Several factors could explain the effect of warm, sunny weather on kidney stone formation. To determine the role of sun exposure, we used a light box to administer artificial ultraviolet B radiation during the winter months in New York City. Eleven male stone formers and 7 age- and sex-matched controls received 10 UVB light exposures over a two-week period while maintaining a 400 mg calcium diet. 25-OH vitamin D levels increased significantly (p < 0.001) in both patients (25.9 ± 9.8 to 51.6 ± 14.1 ng/ml) and controls (21.3 ± 7.1 to 49.6 ± 3.1 ng/ml). However, 1,25 dihydroxyvitamin D levels rose in the patients (50.8 ± 14.8 to 55.9 ± 13.1 pg/ml) but fell (60.1 ± 6.5 to 49.4 ± 3.1 pg/ml) in the controls. Only 2 of the 11 patients but all of the controls demonstrated this down regulation of 1,25 dihydroxyvitamin D levels (p < 0.002). 24,25 dihydroxyvitamin D levels tended to rise in both groups but parathyroid hormone levels were unchanged. There was a trend, which did not reach statistical significance, for parameters of calcium excretion to increase after UVB radiation. 24-hour urinary calcium excretion rose 24% from 140 to 173 mg in the patients and 31% from 113 to 148 mg in the controls. The ratio of calcium/creatinine following a one gram calcium load showed a small increase after UVB radiation from 0.17 to 0.20 in patients and 0.118 to 0.124 in the controls. However, no correlation could be discerned between changes in vitamin D metabolite concentrations and changes in urinary calcium. Our data support the notion that regulation of 1,25 dihydroxyvitamin D is different in stone formers but that changes in this metabolite cannot alone account for the phenomenon of absorptive hypercalciuria.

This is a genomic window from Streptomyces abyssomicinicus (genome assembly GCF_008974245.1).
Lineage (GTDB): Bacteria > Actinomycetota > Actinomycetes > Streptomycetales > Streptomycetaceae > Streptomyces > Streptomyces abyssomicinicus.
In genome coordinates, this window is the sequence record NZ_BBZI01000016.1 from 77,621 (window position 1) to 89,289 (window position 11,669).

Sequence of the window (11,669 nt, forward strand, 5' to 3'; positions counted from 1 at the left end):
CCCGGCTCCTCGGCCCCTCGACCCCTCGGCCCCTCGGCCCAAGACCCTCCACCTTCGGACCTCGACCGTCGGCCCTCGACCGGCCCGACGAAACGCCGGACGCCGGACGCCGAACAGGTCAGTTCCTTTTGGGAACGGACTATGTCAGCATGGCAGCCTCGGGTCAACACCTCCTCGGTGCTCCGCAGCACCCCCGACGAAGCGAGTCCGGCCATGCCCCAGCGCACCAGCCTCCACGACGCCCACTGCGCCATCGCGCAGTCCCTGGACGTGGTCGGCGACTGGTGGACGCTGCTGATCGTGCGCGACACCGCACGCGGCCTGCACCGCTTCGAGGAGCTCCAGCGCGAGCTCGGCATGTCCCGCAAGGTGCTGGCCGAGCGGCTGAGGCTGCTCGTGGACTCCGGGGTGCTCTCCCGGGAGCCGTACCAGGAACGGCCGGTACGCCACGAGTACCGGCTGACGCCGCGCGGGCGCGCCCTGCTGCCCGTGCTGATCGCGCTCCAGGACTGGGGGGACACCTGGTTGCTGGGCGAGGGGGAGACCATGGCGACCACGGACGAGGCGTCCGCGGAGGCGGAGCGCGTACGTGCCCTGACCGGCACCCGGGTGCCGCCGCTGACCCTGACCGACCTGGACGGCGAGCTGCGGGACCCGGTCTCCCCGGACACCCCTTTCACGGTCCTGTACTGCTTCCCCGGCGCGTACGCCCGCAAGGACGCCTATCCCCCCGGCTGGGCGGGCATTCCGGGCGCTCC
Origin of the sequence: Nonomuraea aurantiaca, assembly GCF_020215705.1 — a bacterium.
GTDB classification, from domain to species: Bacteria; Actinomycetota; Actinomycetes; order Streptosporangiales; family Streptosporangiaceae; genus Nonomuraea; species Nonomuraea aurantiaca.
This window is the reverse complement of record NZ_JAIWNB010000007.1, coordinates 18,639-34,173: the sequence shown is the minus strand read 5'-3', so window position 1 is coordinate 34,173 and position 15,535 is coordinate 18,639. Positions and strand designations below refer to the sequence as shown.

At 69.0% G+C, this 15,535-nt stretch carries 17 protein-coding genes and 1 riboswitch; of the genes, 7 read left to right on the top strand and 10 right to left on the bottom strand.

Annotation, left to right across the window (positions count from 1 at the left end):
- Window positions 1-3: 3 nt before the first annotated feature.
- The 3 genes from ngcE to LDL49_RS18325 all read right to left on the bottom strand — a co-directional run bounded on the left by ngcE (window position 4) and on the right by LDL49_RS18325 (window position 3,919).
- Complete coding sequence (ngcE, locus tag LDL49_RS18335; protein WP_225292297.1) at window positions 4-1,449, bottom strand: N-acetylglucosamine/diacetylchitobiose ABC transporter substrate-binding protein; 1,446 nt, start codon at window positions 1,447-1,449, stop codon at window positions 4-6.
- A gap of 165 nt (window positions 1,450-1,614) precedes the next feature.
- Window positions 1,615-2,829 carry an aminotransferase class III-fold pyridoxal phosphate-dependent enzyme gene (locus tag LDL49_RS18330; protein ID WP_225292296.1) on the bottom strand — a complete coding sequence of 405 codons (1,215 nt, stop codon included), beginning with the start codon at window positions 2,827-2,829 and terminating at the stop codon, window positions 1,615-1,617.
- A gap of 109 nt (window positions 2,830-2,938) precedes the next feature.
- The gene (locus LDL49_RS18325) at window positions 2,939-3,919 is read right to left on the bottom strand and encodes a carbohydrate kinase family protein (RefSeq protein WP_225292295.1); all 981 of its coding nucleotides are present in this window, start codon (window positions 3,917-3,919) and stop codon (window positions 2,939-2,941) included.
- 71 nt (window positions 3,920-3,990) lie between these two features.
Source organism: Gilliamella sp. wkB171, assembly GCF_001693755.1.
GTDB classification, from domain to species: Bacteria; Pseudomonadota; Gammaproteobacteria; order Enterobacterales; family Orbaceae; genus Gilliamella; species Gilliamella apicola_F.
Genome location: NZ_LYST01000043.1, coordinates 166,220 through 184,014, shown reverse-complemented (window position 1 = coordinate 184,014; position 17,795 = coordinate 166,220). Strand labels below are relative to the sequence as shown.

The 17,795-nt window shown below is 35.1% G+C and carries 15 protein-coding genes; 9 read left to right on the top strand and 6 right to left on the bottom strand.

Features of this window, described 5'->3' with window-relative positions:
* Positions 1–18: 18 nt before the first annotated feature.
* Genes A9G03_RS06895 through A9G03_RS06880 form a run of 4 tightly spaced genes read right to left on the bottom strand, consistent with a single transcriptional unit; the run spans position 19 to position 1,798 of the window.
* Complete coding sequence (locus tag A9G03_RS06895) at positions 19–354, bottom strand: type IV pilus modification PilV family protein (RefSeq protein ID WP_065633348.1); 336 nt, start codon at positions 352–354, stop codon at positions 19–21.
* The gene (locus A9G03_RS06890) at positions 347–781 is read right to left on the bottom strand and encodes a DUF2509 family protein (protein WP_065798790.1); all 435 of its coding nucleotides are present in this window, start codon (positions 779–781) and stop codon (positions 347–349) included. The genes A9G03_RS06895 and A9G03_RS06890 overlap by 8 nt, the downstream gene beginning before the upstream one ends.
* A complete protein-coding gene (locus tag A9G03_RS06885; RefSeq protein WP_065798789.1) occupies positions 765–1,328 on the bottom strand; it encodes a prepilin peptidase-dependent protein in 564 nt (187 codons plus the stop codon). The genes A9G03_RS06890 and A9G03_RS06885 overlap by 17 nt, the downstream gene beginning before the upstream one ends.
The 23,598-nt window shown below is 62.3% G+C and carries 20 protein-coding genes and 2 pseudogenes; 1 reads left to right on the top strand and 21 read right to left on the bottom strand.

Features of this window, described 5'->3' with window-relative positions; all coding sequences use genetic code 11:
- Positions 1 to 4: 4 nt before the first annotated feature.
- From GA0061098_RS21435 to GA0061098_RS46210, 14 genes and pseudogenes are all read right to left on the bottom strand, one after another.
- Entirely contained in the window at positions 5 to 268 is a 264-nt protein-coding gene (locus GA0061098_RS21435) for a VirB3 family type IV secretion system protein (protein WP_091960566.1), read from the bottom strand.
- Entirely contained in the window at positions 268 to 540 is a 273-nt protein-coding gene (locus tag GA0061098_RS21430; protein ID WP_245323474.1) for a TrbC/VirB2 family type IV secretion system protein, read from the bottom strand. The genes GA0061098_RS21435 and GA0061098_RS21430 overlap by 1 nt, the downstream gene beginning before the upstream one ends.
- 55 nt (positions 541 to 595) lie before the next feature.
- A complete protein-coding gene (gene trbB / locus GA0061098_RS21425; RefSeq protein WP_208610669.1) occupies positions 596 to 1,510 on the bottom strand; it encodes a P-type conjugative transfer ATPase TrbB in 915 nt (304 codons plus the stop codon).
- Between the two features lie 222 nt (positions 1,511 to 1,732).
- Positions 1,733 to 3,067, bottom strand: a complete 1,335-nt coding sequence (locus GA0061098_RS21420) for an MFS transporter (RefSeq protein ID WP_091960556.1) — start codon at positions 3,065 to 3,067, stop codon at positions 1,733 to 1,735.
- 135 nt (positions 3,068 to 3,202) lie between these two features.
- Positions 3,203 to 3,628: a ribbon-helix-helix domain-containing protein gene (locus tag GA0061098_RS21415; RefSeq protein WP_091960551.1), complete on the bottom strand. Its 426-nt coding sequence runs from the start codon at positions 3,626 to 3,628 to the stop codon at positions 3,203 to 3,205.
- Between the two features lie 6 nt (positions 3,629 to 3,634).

|Original language||English (US)|
|Number of pages||7|
|State||Published - Jan 1 1989|
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